Australian-British mining company Rio Tinto has appointed Jakob Stausholm as chief financial officer, succeeding Chris Lynch.
Stausholm recently stepped down as chief financial officer for international shipping giant A.P. Moller-Maersk, after being a part of the company since 2012.
Before joining Maersk, Stausholm had financial positions for more than 20 years within oil giants such as Royal Dutch Shell and Statoil, now Equinor.
Jean-Sebastien Jacques, chief executive of Rio Tinto, said: “I am delighted Jakob is joining Rio Tinto and I look forward to working closely with him as we continue to deliver superior returns to our shareholders.”
“The experience he has gained in various senior financial and strategy roles globally will be invaluable, as will his deep knowledge of both the resources and logistics industries.”
Stausholm said: “I am truly excited to be joining Rio Tinto and look forward to working with J-S and the executive team to ensure Rio Tinto continues to outperform its peers and maintain the financial discipline instilled under J-S and Chris's leadership."
He will be taking over the role when current chief financial officer Chris Lynch steps down in September after spending five years in the role.
Lynch, who is originally Australian, became chief financial officer of Rio Tinto in 2013 and will be retiring from the company on 3 September.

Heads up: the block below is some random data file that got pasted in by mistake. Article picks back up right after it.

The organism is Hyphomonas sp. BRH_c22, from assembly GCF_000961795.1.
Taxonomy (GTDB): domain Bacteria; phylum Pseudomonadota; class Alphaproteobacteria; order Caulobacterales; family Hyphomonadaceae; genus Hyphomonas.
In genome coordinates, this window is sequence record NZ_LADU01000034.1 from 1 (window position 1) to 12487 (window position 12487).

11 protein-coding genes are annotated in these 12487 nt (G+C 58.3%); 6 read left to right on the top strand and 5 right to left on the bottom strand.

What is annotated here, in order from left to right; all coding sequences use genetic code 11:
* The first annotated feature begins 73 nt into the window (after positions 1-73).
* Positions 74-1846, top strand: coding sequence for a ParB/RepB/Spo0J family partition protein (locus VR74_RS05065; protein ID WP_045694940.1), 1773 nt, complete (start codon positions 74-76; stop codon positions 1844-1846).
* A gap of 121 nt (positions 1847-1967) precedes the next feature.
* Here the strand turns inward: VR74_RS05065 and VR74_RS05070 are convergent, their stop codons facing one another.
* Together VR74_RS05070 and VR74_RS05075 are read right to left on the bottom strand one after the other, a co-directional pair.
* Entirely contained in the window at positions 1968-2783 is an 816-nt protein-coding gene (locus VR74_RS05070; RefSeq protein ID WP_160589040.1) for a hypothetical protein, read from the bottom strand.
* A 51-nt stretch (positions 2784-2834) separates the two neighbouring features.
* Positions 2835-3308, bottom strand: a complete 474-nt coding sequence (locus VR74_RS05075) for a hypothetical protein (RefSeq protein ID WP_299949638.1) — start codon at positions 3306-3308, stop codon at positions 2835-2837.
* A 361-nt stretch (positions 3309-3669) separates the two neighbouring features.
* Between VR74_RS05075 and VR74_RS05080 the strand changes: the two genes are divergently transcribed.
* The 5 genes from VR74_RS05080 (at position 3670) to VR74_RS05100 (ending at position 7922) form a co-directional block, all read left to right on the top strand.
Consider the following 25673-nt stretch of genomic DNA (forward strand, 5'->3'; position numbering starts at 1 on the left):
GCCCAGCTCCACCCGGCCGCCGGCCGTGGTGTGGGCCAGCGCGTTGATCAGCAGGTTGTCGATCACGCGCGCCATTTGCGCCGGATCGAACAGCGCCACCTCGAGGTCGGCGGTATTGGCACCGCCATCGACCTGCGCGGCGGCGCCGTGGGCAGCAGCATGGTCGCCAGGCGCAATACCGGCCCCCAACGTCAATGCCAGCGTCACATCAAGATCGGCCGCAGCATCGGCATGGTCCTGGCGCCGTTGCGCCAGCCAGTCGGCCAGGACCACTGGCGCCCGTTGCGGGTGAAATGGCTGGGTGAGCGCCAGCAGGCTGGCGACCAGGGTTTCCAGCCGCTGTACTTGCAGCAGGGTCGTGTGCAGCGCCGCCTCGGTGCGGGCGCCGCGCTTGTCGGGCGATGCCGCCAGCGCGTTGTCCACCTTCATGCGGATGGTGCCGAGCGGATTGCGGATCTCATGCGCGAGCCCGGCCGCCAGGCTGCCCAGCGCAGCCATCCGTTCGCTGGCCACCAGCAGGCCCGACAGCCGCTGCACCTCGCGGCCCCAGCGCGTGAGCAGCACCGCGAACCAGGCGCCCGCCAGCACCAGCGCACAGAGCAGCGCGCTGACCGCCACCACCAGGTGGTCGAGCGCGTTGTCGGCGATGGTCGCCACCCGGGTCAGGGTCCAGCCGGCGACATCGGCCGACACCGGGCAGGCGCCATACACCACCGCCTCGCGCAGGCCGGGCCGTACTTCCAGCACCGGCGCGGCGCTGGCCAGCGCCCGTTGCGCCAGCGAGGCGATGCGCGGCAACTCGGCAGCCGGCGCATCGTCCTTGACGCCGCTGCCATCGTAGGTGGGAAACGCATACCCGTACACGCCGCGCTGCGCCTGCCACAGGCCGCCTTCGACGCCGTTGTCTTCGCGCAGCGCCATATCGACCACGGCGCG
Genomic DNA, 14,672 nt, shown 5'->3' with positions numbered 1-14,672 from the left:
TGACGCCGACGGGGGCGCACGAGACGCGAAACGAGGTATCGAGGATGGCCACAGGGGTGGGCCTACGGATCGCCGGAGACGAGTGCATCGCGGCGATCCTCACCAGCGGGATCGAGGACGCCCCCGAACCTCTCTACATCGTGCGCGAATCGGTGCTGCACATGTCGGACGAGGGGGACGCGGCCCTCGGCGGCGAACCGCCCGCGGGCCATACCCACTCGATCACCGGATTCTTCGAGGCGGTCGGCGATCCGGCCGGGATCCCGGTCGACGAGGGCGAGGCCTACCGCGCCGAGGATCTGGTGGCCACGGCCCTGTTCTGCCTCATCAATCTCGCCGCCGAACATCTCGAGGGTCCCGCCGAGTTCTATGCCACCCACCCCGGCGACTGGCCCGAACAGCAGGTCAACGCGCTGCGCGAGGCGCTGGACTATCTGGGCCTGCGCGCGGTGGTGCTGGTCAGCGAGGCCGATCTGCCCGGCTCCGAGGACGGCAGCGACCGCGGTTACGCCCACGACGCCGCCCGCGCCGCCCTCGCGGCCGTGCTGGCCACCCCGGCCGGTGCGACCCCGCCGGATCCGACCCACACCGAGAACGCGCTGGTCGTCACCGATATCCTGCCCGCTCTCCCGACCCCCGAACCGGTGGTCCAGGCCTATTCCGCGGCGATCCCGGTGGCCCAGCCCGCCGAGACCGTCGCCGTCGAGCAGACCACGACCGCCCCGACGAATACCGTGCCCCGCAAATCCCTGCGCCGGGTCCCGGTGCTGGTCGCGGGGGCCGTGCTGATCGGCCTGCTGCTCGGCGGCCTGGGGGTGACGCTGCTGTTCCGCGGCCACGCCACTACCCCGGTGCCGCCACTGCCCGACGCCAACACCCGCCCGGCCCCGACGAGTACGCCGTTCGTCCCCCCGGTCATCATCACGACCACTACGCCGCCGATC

Jacques said: “I would also like to acknowledge Chris's outstanding contribution to Rio Tinto. He leaves Rio Tinto a stronger company than when he started in 2013.”
“Rio Tinto has the strongest balance sheet in the sector, and Chris has helped embed a disciplined focus on costs and capital allocation. On a personal level, I will greatly miss his wise counsel, good humour and support, and I wish Chris and his family the best of luck for the future.”
Tyler Broda from RBC Capital Markets believes that Stausholm is a “solid choice”.
“His previous energy experience will also have provided significant experience to natural resources. The appointment of an executive from outside the mining industry should be taken positively by investors, in our view, as the industry continues to try and improve its long-term capital allocation track record,” he said.